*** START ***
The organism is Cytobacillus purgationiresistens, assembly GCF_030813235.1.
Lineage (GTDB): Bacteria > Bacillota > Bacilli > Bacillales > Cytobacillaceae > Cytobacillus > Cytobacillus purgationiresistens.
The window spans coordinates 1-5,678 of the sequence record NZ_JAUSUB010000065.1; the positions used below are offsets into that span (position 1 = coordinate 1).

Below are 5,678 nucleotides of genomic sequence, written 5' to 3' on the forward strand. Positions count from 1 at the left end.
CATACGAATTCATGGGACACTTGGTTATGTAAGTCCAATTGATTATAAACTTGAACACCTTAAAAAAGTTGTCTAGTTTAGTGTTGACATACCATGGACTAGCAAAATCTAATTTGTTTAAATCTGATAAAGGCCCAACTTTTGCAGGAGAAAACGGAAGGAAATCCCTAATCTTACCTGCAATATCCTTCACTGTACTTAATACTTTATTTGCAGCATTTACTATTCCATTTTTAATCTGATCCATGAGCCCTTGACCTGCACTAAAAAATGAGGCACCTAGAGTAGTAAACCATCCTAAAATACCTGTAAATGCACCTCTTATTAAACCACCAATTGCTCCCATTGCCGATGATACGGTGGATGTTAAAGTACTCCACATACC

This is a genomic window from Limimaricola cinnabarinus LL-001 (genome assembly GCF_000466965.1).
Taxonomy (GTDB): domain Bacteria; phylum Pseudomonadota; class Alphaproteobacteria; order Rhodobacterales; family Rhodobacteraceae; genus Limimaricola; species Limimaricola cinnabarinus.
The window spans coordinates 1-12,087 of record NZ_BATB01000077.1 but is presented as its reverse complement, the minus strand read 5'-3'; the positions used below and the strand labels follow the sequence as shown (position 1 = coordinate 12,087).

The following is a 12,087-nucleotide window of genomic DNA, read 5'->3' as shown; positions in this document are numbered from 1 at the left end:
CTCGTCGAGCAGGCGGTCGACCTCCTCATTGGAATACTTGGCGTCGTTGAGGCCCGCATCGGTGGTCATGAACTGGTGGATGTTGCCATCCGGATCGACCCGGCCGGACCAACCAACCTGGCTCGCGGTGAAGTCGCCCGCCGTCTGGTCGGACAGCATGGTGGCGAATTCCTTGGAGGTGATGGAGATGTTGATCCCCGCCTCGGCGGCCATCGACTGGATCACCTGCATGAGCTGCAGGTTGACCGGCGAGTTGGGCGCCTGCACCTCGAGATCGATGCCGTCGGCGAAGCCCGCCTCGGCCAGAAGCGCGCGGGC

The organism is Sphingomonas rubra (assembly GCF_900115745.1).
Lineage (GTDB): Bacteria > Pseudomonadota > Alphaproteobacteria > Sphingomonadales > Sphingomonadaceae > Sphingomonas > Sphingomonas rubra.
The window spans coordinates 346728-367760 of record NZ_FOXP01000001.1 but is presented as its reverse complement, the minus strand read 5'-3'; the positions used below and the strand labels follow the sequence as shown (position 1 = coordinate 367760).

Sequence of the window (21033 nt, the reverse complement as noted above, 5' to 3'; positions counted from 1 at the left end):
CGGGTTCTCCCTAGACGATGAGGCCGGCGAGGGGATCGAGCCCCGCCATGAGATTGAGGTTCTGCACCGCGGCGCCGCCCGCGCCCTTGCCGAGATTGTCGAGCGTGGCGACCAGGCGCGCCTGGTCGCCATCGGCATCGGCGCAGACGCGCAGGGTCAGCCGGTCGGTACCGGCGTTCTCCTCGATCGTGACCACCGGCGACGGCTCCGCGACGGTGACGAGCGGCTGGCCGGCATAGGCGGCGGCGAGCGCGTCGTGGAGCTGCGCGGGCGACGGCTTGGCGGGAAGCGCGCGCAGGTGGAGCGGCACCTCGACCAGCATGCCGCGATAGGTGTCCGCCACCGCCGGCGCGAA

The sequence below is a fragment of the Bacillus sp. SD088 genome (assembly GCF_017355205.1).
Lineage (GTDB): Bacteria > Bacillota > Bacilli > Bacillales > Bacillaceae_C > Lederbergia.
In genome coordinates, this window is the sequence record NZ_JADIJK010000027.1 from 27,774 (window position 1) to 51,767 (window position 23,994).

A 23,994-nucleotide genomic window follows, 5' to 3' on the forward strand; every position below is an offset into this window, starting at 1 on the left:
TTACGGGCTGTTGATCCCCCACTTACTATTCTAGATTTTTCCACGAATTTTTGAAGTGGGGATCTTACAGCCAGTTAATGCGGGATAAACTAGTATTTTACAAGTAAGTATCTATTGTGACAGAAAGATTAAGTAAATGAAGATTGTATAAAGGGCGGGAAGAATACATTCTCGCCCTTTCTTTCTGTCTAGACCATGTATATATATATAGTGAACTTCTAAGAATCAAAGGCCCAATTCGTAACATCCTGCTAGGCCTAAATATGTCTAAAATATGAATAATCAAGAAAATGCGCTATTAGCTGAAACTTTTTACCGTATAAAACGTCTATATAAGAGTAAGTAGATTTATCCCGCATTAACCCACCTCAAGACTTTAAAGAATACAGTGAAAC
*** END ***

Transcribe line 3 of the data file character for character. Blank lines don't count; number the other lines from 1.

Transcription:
The window spans coordinates 1-5,678 of the sequence record NZ_JAUSUB010000065.1; the positions used below are offsets into that span (position 1 = coordinate 1).